No one could have been, as I have been, Minister of National Insurance, without realizing that the success or failure of all our schemes depends in a very large measure on our getting satisfactory certification. If we are going to have lax – still more, dishonest – certification, then all our schemes are going to break down on that rock. I have a most profound regard for the medical profession, and for their standard of honour, but I am bound to tell your Lordships that I did come across cases – not many – where there were two competing doctors, where one was strict with his certification and the other was lax. The people who were on the panel of the strict doctor were inclined to leave that panel and to go on the panel of the lax doctor, not because the lax doctor was a better doctor, but because from the lax doctor they could more easily get certificates.42

The reported and presumed bad behaviour from patients or doctors in these utterances shows what doctors and government officials were reacting against. Yet it also reveals that many patients saw sick notes as part of the service from their GP. Thus it was not just the government of the welfare state demanding access to doctors’ time and expertise. Patients – whether on their own initiative or because a public or private organisation demanded it – expected to have access to the medical certification system. GPs had a professional incentive to provide this as well as, under the capitation system, a financial one.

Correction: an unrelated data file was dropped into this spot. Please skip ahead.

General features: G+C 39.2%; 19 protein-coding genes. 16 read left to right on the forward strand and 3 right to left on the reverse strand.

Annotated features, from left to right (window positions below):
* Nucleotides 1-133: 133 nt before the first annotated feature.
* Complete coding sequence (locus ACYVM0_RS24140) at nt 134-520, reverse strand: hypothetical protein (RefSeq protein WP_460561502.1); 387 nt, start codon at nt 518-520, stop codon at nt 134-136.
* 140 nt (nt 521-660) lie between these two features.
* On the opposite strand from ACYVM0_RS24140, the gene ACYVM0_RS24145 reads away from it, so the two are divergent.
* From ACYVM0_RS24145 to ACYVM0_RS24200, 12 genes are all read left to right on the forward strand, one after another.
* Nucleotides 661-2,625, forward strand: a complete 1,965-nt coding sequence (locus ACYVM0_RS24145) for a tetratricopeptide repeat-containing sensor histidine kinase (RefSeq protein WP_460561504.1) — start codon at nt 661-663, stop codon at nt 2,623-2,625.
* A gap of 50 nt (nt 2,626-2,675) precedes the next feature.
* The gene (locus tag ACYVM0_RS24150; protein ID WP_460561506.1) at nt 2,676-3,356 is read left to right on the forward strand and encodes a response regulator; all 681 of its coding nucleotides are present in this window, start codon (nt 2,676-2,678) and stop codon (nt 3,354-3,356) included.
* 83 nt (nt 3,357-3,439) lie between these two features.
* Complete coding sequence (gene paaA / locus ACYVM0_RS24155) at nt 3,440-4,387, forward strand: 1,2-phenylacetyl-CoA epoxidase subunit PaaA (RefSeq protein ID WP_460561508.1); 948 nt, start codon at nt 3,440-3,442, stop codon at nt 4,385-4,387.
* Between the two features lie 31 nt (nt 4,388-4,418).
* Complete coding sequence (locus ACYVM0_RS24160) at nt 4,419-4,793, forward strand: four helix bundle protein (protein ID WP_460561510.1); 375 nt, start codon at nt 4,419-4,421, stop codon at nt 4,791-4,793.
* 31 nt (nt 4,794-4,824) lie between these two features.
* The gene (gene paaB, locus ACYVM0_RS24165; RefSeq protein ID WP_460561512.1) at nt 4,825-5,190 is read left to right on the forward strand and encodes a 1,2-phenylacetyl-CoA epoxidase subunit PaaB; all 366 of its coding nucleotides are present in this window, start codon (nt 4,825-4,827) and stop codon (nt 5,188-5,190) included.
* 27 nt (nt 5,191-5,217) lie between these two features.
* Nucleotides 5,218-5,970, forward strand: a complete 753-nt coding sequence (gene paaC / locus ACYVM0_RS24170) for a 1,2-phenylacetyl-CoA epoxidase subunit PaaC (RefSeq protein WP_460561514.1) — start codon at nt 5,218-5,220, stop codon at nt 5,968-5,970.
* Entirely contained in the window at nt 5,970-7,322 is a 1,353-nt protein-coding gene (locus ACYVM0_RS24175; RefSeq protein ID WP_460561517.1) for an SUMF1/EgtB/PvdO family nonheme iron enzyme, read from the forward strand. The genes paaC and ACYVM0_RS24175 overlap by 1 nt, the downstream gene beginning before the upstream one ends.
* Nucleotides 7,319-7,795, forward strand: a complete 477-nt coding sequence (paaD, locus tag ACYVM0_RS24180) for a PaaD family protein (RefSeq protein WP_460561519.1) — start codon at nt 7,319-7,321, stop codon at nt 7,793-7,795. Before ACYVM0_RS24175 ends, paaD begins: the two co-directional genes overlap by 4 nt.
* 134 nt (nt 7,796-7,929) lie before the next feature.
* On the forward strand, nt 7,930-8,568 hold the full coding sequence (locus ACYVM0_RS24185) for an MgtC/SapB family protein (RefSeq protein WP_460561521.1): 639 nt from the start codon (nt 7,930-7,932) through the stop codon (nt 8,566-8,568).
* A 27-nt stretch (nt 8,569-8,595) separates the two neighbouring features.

Regardless of whether GPs were to be remunerated by capitation or salary, it was possible to argue that sick notes were a waste of time because they bore little relation to the doctor’s opinion on the patient’s wellbeing. Under a capitation system similar to National Health Insurance, there was the danger that certificates would be a way of keeping patients sweet and maintaining a GP’s income. Under a salaried system, examinations could be overly weighted towards the needs of the Treasury, actively harming the health of the patient by not allowing proper convalescence. In either case, time would be wasted on needless consultations and long explanations. As a gatekeeping device, the resources expended on sick notes could appear to be disproportionate. The BMA’s evidence to Safford repeated these points.43 This absolute resistance to the organisational demands from government on professional autonomy, however, was only part of the story. Doctors recognised that while they valued the freedom of an ideal-type occupational professionalism, they also had responsibilities towards the state and British society.

Relative waste of time